(Reuters) - A man arrested for climbing a White House fence earlier this year was shot and killed at a suburban Pennsylvania courthouse on Tuesday after he sliced a sheriff's deputy with a knife, the local district attorney said.

Curtis Smith, 34, is accused of entering the lobby of the Chester County Justice Center at about 11 a.m. and slashing a sheriff's deputy on the arm or hand, Chester County District Attorney Thomas Hogan said in a statement.

A second deputy in the lobby drew his weapon and shot Smith, who was treated at the scene but later died at Paoli Hospital, Hogan said. read more here

Greek Armed Forces: 3 Suicides in Less Than 30 Days

Shock in Greek Armed Forces: Three suicides in less than a month
Posted by keeptalkinggreece in Very Mix

Greece’s Armed Forces are in shock. A non-commissioned officer of the Land Forces was found dead in his home on Monday morning. According to a statement of the Land Forces General Stab, the 44-year-old lieutenant was ‘fatally wounded at 2 am’ on Monday. “The causes of his death are being investigated,” the statement concluded in a traditional army tone. However, the Greek Federation of Military Associations, speaks of a suicide, noting in a statement that the man “had hanged himself in the early hours of Monday.

The lieutenant put an end to his life just 20 days, after another lieutenant, 38, shot himself in front of his soldiers, on August 4th. Several army units were participating in a army exercise on the island of Samos, when the officer pulled out his gun, put it on his temple, told two soldiers “I say Farewell” and pulled the trigger. Five days later, a 27-year-old soldier shot himself on a Sunday noon, while he was on watch duty in a military camp in Orestiada, in North-East Greece.

Greek media speak of an increase of suicides or attempted suicides in the last two years and that while in the past it was mostly soldiers taking such fatal decisions, “now it is also officers.” Last March a 43-year-old officer of the Air Force jumped into death from the fourth floor. In May 2013 an army officer committed suicide and left a note citing financial problems.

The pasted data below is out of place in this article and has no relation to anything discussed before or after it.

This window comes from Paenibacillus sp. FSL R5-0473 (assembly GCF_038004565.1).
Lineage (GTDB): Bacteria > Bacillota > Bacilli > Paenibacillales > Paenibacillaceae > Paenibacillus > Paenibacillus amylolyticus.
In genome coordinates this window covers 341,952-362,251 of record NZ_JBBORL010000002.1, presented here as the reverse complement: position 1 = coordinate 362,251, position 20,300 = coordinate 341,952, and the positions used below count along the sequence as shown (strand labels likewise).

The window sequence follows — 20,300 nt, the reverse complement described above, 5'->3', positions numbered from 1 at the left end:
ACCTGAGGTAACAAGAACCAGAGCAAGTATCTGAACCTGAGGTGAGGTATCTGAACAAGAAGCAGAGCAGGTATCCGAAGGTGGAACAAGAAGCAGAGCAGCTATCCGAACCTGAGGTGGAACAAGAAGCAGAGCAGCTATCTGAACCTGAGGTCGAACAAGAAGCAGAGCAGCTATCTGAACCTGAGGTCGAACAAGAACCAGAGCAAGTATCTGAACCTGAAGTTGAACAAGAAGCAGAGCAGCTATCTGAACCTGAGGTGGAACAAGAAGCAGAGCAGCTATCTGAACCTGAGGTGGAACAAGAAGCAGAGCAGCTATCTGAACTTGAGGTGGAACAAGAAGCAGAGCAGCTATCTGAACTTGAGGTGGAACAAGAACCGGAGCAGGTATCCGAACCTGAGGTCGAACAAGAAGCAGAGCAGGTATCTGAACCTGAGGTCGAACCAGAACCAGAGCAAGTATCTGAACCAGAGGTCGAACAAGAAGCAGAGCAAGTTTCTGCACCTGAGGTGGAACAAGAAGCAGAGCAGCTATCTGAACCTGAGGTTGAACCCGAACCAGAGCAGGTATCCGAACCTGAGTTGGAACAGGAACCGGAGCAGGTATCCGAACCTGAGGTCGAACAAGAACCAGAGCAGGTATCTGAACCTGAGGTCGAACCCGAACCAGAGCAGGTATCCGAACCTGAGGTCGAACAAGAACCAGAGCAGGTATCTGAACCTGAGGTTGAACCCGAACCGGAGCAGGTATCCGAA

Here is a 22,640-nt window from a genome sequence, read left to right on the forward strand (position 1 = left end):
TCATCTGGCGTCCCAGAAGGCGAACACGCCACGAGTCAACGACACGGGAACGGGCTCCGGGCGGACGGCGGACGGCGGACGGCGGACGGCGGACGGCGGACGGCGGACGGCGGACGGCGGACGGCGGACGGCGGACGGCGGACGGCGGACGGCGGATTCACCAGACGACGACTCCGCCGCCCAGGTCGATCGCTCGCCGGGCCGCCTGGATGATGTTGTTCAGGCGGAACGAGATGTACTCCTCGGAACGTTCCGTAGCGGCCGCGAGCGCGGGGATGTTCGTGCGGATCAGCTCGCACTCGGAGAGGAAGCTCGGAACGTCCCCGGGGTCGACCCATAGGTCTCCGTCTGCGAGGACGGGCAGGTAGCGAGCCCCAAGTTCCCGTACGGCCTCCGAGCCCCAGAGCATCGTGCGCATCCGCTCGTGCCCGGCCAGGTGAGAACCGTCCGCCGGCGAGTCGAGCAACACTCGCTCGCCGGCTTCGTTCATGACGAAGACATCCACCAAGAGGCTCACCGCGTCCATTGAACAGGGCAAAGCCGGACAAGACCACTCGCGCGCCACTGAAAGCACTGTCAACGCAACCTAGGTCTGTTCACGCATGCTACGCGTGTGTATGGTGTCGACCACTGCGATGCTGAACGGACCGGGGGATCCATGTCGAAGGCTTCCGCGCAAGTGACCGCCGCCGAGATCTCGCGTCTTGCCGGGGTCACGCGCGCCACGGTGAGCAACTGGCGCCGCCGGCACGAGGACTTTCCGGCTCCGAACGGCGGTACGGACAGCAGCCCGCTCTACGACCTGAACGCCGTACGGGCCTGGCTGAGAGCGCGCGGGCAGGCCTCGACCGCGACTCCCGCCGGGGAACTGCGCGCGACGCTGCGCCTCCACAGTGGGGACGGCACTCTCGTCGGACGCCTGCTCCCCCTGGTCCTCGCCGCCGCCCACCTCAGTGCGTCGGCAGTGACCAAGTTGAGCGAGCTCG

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Tuesday, August 25, 2015

Veteran Died While On Protective Hold After Protecting Others

Iraq war veterans remember Joseph Murphy
KTOO Public Media
By Lisa Phu
August 25, 2015
"Murphy put his life in jeopardy looking out for others." Ed Irizarry
Joseph Murphy (from left, first man kneeling) served in the Iraq War. The squad was led by Ed Irizarry (standing to the left above Murphy). Mike Mercer (far right) was a gunner with Murphy.
(Photo courtesy Ed Irizarry)
Earlier this month, 49-year-old Joseph Murphy died at Juneau’s prison 12 hours after being booked on noncriminal charges.

Among other things, Murphy was an Iraq War veteran. His squad commander says it changed him forever. I spoke to some of the men Murphy served with.
“It’s just a bond. You can’t break that. Time ain’t going to break it. I guess even the death of one of your brothers can’t break that either. Murph will always be my brother,” Mercer says.

Murphy was in the emergency room of Bartlett Regional Hospital the night of Aug. 13. Juneau Police transferred him to Lemon Creek Correctional Center on a 12-hour protective hold. A police spokesman says alcohol was a factor. Murphy died in a holding cell the next morning of an apparent heart attack.